Cheaters are among the most reviled species in the gaming habitat, and many have tried with various degrees of success to exterminate them, The newest addition to the hunting party is Intel, which recently unveiled a way to make cheating a whole lot more difficult. Rather than try to detect cheats with third party software, Intel has proposed a hardware solution. At the company’s recent Research@Intel day, researchers showed off a new project called Fair Online Gaming, a mix of hardware, firmware and software designed to detect cheaters in multiplayer games, It’s an opt-in system that players choose to enable when they want to ensure Lord_Deathballz simply has killer aim rather than killer aimbots.
It works by monitoring input devices and network traffic and spotting any irregularities. So, for example, if the system detects a difference between a player’s keyboard input and what’s actually happening on-screen, it flags the player as the dirty aimbotting scoundrel that he is.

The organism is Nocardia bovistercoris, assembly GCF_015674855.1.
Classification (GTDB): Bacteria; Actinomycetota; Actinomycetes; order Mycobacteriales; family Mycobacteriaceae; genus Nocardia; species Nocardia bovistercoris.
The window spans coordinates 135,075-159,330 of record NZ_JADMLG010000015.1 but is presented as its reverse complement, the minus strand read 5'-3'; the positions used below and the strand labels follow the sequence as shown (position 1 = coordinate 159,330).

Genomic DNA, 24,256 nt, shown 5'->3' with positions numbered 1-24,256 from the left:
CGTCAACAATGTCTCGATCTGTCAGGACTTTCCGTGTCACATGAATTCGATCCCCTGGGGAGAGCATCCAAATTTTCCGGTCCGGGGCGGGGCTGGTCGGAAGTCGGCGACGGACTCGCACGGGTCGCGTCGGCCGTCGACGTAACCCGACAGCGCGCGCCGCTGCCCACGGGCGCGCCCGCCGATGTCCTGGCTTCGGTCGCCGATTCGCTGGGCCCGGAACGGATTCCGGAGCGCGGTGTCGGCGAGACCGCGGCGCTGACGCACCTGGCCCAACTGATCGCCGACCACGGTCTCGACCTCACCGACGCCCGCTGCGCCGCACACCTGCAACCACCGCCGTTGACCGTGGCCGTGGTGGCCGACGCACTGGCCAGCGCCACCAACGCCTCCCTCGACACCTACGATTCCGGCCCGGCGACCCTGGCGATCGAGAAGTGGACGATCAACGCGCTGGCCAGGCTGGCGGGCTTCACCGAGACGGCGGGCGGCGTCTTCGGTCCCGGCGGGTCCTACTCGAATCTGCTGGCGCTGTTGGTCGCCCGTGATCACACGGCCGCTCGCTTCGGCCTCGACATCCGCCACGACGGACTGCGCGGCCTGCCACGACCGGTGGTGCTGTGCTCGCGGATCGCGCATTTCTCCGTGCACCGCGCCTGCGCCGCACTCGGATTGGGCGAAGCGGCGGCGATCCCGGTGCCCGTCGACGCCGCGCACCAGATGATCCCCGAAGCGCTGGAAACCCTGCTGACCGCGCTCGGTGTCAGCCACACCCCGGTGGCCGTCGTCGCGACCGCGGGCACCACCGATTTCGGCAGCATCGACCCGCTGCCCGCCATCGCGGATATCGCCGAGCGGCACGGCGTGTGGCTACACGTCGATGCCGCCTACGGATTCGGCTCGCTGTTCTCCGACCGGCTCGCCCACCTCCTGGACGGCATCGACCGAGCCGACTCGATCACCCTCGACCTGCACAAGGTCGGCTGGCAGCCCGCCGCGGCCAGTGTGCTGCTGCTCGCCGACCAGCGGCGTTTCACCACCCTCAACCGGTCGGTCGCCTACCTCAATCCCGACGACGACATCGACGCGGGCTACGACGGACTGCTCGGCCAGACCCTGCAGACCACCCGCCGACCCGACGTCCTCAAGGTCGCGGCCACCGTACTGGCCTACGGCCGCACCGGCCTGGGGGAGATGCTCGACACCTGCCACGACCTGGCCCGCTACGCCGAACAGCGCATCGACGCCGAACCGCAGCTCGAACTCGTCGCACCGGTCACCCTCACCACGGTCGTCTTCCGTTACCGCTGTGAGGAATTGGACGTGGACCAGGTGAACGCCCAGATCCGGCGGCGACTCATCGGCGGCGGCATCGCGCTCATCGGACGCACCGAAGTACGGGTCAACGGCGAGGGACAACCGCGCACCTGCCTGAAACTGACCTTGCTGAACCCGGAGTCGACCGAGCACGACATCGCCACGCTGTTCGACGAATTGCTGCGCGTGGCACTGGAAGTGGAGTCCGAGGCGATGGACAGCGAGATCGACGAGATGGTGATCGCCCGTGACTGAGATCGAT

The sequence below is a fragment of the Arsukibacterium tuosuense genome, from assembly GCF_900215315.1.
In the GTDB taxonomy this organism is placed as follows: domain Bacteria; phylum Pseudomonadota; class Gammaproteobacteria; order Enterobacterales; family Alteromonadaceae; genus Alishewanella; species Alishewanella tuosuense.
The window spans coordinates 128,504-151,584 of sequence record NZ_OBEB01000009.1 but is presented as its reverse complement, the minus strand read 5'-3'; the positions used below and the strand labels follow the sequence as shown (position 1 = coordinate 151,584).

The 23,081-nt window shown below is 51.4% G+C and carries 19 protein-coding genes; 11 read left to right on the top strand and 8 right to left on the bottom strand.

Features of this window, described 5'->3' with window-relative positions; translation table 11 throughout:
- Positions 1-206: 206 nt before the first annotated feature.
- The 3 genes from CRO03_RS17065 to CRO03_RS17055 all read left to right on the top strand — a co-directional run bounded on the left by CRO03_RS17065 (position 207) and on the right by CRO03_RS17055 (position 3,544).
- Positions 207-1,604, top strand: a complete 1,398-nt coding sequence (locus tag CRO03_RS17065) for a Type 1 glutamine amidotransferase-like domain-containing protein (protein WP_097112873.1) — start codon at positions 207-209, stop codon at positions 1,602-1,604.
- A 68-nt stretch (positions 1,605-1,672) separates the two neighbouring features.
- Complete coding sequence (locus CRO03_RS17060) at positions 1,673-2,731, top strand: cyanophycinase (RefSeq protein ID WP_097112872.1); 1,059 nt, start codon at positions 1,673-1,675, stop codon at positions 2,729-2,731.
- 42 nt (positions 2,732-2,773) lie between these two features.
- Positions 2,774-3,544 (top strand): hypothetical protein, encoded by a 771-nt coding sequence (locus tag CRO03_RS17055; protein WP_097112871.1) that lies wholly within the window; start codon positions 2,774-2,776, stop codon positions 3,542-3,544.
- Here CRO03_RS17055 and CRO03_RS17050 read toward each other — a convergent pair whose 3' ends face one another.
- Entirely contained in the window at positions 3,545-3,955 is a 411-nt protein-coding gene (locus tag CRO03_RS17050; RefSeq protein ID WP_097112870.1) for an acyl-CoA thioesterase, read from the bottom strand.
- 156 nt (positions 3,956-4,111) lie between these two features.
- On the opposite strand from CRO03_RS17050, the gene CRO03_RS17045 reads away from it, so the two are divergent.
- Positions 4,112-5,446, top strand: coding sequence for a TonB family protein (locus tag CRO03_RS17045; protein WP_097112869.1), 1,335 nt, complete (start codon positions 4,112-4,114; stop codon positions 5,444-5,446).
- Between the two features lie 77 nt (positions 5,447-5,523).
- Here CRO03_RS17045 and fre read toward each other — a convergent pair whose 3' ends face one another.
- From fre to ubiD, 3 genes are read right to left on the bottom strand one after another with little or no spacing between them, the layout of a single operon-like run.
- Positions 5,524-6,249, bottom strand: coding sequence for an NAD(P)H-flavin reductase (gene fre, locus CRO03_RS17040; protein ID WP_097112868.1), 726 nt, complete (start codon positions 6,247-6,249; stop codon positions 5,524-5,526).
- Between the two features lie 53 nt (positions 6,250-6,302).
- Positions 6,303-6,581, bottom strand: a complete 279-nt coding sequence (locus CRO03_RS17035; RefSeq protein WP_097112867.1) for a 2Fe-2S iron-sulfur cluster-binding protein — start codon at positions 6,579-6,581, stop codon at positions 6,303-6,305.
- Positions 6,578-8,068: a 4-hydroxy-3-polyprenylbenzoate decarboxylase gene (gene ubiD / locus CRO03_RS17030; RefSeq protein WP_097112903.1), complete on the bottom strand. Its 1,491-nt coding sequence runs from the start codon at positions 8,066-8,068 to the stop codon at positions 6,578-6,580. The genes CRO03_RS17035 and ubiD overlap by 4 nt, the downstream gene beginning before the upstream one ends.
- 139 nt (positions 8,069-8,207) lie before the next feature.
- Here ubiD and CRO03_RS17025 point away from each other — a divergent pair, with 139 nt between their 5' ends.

In theory, anyway. At this stage it’s just a research project with potential, and has a number of practical issues to overcome. Incorporating the technology into enough PCs to make it feasible would take years and be a huge logistical operation. With Fair Online Gaming tied to Intel, there’s also the business side of things: if the technology runs at the chipset level, what about people running non-Intel hardware? And do we really want a piece of hardware monitoring how we play?
The other downside is that Fair Online Gaming wouldn’t be completely crack-proof itself. Intel freely admits that determined cheaters would be able to circumvent the system by physically modding their PCs. Still, while that effort and expenditure might not dissuade the chronically ego-driven, it might help cut down the numbers of preteen hackers who have more time than money.